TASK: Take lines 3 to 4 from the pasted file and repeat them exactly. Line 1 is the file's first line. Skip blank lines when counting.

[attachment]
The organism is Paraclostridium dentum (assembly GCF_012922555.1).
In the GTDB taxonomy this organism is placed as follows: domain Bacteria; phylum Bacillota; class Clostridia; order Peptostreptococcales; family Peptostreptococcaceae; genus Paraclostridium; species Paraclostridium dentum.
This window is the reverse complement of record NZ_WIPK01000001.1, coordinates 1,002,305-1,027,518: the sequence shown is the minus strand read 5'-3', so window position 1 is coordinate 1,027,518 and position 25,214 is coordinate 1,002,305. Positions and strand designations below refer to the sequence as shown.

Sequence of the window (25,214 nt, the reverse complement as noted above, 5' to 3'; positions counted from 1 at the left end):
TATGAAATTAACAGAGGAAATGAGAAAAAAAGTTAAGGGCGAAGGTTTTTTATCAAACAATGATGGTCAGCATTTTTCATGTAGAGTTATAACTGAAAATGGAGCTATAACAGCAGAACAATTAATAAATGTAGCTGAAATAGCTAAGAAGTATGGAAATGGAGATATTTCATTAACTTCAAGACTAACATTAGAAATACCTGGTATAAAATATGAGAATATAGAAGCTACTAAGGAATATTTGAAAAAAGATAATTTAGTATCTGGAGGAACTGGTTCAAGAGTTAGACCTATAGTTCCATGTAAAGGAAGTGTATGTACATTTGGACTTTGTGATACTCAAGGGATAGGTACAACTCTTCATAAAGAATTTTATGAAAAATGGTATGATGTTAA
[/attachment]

This window is the reverse complement of record NZ_WIPK01000001.1, coordinates 1,002,305-1,027,518: the sequence shown is the minus strand read 5'-3', so window position 1 is coordinate 1,027,518 and position 25,214 is coordinate 1,002,305. Positions and strand designations below refer to the sequence as shown.

Sequence of the window (25,214 nt, the reverse complement as noted above, 5' to 3'; positions counted from 1 at the left end):